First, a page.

Our Latest News

Campfire restrictions extended due to increasing fire risk

19/01/2018

In the interests of public safety, the Parks and Wildlife Service (PWS) has brought in extensive campfire restrictions as the fire risk continues to increase this summer.More

Improved toilet facilities at Bruny Island

16/01/2018

The Parks and Wildlife Service has completed work on a new toilet facility at the Bruny Island Neck Game Reserve.More

Further upgrade to South Coast Track

05/01/2018

The South Coast Track is one of Tasmania's great bushwalks, and the completion of recent upgrades has significantly improved the user experience along the track before the start of the peak walking season.More

Prosecution for Stanley penguin deaths

15/07/2016

The Parks and Wildlife Service (PWS) and the Circular Head Council have conducted a joint investigation after 18 little penguins were found dead near a rookery in Stanley on the State’s North-West coast last week.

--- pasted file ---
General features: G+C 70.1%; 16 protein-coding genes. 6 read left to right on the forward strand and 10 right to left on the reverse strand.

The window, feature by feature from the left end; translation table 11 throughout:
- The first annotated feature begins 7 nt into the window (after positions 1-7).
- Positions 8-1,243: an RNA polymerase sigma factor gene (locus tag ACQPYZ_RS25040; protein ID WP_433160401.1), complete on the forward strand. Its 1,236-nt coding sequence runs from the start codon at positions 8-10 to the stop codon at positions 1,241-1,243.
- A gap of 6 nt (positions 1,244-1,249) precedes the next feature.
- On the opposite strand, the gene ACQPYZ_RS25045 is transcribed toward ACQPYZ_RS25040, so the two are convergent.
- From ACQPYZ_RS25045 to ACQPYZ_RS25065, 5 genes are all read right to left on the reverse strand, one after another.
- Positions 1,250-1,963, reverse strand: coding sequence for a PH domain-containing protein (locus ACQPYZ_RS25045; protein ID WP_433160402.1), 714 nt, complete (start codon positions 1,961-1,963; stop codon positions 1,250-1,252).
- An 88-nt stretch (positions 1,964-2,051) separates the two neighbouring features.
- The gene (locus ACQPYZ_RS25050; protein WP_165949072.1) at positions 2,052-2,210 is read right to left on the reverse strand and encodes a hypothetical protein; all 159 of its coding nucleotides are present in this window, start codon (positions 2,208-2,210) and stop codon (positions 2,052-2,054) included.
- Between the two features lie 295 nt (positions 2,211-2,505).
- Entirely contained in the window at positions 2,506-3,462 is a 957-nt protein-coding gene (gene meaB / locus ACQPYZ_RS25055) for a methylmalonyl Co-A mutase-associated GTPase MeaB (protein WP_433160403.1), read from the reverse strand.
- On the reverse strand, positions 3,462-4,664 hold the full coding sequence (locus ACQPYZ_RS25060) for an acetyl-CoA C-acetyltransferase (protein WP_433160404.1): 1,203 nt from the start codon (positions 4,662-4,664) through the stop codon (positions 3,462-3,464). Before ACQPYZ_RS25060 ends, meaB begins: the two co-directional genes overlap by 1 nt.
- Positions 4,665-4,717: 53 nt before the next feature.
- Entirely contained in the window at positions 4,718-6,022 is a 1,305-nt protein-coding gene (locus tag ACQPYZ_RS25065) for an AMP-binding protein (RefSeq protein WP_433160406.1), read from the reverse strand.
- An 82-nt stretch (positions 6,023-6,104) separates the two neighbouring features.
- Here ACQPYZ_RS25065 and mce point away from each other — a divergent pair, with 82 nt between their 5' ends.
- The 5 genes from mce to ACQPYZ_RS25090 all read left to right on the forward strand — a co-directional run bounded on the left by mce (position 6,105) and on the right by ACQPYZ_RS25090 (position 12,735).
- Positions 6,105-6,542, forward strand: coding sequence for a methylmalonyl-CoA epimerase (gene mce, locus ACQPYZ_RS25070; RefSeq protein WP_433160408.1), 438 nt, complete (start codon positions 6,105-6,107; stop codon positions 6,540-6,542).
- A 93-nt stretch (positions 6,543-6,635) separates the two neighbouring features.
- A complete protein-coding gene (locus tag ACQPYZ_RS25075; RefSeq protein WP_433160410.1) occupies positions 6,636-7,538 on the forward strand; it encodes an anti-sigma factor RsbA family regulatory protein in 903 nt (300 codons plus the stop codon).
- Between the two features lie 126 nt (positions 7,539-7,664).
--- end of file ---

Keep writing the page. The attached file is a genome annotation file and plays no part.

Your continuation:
PWS state compliance coordinator Justin Helmich said the dead penguins were forensically examined and predator attack was identified as the likely cause.


“As a result of that investigation, a number of people have been interviewed and an infringement notice has been issued in respect of a number of dog control related offences,” Mr Helmich said.


“While there is no evidence to link this attack to other recent attacks on the North-West coast, it is extremely disturbing that it appears once again, that a dog/dogs have been responsible for a large number of penguin deaths.”


Dogs were suspected to be responsible for the deaths of 14 little penguins at the Stanley penguin viewing area last month, however the state of the penguin carcasses did not allow for a definitive cause of death to be identified.


 “We are asking the community to ensure their dogs are kept in secure yards and not allowed to roam unsupervised. If dogs are found to be harming penguins, dogs may be seized, impounded and declared a dangerous dog,” Mr Helmich said.